Singing But Not Speaking: A Retrospect on Music-Language Interrelationships in the Human Brain since Otto Marburg’s Zur Frage der Amusie (1919) (pp.239-248)
Authors: (D. Koniari, H. Proios, K. Tsapkini, L.C. Triarhou, Neuroscience Wing, University of Macedonia, Thessaloniki, Greece, and others)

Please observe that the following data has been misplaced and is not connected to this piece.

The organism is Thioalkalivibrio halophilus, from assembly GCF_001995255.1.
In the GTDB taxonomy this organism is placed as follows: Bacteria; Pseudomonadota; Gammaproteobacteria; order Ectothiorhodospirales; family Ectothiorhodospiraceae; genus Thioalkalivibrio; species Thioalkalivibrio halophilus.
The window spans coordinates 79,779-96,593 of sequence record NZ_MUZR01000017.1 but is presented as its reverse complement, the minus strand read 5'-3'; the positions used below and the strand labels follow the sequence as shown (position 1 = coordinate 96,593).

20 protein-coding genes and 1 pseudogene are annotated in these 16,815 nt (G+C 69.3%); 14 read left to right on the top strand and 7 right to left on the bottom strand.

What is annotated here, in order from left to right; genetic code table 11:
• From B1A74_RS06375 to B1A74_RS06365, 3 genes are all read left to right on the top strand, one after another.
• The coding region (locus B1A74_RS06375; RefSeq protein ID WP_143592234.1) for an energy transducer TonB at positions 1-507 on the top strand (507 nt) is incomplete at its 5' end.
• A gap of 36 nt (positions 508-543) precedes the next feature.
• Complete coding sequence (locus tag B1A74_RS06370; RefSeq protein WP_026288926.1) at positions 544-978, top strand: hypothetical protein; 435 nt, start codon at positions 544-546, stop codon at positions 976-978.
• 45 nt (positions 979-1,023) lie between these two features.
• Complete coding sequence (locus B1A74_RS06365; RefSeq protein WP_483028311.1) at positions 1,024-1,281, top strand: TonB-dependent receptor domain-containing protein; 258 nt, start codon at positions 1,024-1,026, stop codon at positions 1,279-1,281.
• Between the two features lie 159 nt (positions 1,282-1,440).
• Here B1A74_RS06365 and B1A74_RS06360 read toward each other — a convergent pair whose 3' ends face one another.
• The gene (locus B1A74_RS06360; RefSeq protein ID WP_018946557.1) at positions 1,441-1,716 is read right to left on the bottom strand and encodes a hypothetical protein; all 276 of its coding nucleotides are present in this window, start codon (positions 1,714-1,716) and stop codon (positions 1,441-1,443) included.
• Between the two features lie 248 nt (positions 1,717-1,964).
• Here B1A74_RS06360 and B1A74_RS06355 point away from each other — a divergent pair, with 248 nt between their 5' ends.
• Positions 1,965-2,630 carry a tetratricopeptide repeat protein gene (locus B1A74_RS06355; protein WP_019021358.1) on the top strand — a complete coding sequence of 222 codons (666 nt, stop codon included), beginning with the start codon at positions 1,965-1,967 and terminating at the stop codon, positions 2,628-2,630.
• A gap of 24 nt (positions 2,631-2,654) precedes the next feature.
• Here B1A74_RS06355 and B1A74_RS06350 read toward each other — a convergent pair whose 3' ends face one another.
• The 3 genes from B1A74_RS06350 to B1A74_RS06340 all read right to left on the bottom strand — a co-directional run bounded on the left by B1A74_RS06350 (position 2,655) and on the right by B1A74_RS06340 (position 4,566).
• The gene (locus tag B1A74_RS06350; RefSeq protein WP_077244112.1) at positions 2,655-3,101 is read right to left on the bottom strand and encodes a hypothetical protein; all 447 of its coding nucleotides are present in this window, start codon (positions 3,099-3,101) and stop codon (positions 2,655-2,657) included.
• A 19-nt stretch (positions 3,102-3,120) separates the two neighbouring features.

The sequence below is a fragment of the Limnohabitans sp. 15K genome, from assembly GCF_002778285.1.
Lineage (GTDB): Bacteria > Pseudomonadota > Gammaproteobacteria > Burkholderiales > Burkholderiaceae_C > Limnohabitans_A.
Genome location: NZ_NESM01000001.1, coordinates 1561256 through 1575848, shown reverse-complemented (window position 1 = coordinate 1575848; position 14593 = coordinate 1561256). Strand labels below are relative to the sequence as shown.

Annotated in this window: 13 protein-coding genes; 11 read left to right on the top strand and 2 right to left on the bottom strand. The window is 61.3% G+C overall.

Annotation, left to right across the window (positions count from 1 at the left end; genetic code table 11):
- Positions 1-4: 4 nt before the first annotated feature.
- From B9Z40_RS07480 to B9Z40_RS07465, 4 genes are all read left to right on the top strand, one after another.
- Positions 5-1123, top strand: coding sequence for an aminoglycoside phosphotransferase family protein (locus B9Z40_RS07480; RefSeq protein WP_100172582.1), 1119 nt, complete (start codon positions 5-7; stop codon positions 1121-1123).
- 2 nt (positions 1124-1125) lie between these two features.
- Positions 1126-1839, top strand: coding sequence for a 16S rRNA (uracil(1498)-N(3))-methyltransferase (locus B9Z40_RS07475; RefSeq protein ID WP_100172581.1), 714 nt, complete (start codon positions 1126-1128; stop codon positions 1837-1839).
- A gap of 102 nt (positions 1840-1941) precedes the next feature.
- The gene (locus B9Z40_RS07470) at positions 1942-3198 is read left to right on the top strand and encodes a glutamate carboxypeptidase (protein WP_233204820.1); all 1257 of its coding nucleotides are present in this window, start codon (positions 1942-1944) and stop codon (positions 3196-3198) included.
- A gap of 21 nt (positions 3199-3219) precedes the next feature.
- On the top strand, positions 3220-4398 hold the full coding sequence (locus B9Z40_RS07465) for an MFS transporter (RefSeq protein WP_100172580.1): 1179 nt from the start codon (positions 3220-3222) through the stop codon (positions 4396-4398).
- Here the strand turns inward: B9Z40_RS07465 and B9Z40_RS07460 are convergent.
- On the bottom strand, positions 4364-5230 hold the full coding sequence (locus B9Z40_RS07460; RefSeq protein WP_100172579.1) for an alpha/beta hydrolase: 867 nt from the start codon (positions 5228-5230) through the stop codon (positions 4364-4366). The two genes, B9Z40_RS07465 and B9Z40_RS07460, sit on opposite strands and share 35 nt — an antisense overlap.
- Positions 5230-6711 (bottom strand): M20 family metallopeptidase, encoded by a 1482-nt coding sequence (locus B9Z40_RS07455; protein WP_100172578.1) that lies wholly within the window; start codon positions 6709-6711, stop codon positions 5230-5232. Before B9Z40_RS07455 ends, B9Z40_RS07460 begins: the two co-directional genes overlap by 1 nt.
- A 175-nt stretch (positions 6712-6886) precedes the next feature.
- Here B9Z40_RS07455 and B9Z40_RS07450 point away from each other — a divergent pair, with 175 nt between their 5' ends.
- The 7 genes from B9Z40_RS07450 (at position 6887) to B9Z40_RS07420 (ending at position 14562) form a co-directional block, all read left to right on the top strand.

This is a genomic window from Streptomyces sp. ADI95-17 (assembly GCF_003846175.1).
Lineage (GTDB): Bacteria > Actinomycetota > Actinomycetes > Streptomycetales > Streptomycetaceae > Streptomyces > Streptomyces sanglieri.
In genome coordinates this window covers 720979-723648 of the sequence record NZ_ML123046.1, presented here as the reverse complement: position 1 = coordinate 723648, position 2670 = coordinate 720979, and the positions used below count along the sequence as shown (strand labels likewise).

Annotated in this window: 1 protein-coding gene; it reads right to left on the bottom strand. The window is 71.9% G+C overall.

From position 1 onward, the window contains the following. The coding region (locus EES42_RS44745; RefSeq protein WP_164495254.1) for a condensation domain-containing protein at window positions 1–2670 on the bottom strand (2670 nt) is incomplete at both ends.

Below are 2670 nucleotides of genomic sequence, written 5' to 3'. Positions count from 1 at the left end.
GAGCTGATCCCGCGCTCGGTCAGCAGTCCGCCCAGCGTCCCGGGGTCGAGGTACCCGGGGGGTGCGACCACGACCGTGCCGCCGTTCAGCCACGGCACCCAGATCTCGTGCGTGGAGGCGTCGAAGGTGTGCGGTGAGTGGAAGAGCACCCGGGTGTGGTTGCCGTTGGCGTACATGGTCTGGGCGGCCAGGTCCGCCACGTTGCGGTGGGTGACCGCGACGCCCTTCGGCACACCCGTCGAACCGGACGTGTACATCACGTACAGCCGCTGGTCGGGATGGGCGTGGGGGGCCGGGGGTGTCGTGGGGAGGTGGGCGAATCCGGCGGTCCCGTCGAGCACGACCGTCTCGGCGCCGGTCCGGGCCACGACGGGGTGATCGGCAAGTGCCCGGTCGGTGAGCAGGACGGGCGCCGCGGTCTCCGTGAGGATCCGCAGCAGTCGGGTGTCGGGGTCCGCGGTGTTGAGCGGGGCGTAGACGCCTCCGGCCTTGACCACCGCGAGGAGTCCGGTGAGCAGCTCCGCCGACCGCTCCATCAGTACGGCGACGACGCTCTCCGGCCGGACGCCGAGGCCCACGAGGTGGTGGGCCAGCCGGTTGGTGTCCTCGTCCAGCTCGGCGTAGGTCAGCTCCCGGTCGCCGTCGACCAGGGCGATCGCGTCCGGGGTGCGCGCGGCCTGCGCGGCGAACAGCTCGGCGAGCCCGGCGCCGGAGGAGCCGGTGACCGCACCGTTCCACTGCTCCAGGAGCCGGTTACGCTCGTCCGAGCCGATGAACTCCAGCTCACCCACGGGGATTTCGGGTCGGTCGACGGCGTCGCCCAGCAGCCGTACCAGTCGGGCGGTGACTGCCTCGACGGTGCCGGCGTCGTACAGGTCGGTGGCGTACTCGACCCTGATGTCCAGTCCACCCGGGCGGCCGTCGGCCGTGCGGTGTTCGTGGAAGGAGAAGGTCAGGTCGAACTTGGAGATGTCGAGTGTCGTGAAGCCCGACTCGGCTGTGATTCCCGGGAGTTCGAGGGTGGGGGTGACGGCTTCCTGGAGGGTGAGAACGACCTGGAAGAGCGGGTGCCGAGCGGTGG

Abstract: This chapter reviews the relation between human neural systems for language and music as revealed by spoken and sung words, in light of a 1919 contribution by the eminent Viennese neurologist Otto Marburg (1874–1948), placing special emphasis on early neurological ideas in the European continent. Although the topic has been addressed for more than a century, there remain unresolved issues, especially in the light of the increasing evidence that music and language share common processing components. Marburg distanced himself from the holding suggestions at the time on the selective localization of music functions in the right or the left hemisphere; instead, he argued that the two cerebral hemispheres interact during music expression. Such a view might have verged on the heretic then, but is in line with the current neuropsychological evidence.